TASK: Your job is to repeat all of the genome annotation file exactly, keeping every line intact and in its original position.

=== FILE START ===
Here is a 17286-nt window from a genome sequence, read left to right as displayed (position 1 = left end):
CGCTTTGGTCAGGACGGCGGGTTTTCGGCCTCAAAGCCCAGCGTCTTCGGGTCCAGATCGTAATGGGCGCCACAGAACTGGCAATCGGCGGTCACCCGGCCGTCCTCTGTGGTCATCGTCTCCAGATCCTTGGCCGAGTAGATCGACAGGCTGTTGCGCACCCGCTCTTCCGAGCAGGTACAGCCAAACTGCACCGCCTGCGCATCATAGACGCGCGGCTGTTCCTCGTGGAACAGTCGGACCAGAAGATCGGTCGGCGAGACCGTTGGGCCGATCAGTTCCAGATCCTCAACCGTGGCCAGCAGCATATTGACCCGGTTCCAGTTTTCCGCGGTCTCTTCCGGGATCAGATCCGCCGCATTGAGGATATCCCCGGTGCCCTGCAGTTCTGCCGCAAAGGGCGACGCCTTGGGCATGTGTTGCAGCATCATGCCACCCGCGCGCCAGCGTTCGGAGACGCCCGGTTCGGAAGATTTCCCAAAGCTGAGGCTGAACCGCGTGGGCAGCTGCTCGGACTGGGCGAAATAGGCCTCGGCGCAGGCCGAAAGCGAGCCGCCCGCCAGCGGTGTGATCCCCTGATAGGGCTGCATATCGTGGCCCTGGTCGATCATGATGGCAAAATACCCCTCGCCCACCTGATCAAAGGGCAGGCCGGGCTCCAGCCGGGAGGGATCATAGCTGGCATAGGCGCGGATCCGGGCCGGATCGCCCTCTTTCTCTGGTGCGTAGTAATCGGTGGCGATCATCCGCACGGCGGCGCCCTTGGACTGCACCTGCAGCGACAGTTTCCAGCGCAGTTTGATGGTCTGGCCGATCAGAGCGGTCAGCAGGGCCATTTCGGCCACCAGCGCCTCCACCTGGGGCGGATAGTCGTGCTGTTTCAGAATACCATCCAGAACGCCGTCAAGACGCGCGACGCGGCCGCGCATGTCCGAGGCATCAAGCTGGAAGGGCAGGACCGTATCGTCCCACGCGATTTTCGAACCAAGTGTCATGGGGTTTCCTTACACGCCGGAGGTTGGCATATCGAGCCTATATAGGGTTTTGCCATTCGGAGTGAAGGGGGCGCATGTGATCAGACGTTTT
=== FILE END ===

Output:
Here is a 17286-nt window from a genome sequence, read left to right as displayed (position 1 = left end):
CGCTTTGGTCAGGACGGCGGGTTTTCGGCCTCAAAGCCCAGCGTCTTCGGGTCCAGATCGTAATGGGCGCCACAGAACTGGCAATCGGCGGTCACCCGGCCGTCCTCTGTGGTCATCGTCTCCAGATCCTTGGCCGAGTAGATCGACAGGCTGTTGCGCACCCGCTCTTCCGAGCAGGTACAGCCAAACTGCACCGCCTGCGCATCATAGACGCGCGGCTGTTCCTCGTGGAACAGTCGGACCAGAAGATCGGTCGGCGAGACCGTTGGGCCGATCAGTTCCAGATCCTCAACCGTGGCCAGCAGCATATTGACCCGGTTCCAGTTTTCCGCGGTCTCTTCCGGGATCAGATCCGCCGCATTGAGGATATCCCCGGTGCCCTGCAGTTCTGCCGCAAAGGGCGACGCCTTGGGCATGTGTTGCAGCATCATGCCACCCGCGCGCCAGCGTTCGGAGACGCCCGGTTCGGAAGATTTCCCAAAGCTGAGGCTGAACCGCGTGGGCAGCTGCTCGGACTGGGCGAAATAGGCCTCGGCGCAGGCCGAAAGCGAGCCGCCCGCCAGCGGTGTGATCCCCTGATAGGGCTGCATATCGTGGCCCTGGTCGATCATGATGGCAAAATACCCCTCGCCCACCTGATCAAAGGGCAGGCCGGGCTCCAGCCGGGAGGGATCATAGCTGGCATAGGCGCGGATCCGGGCCGGATCGCCCTCTTTCTCTGGTGCGTAGTAATCGGTGGCGATCATCCGCACGGCGGCGCCCTTGGACTGCACCTGCAGCGACAGTTTCCAGCGCAGTTTGATGGTCTGGCCGATCAGAGCGGTCAGCAGGGCCATTTCGGCCACCAGCGCCTCCACCTGGGGCGGATAGTCGTGCTGTTTCAGAATACCATCCAGAACGCCGTCAAGACGCGCGACGCGGCCGCGCATGTCCGAGGCATCAAGCTGGAAGGGCAGGACCGTATCGTCCCACGCGATTTTCGAACCAAGTGTCATGGGGTTTCCTTACACGCCGGAGGTTGGCATATCGAGCCTATATAGGGTTTTGCCATTCGGAGTGAAGGGGGCGCATGTGATCAGACGTTTT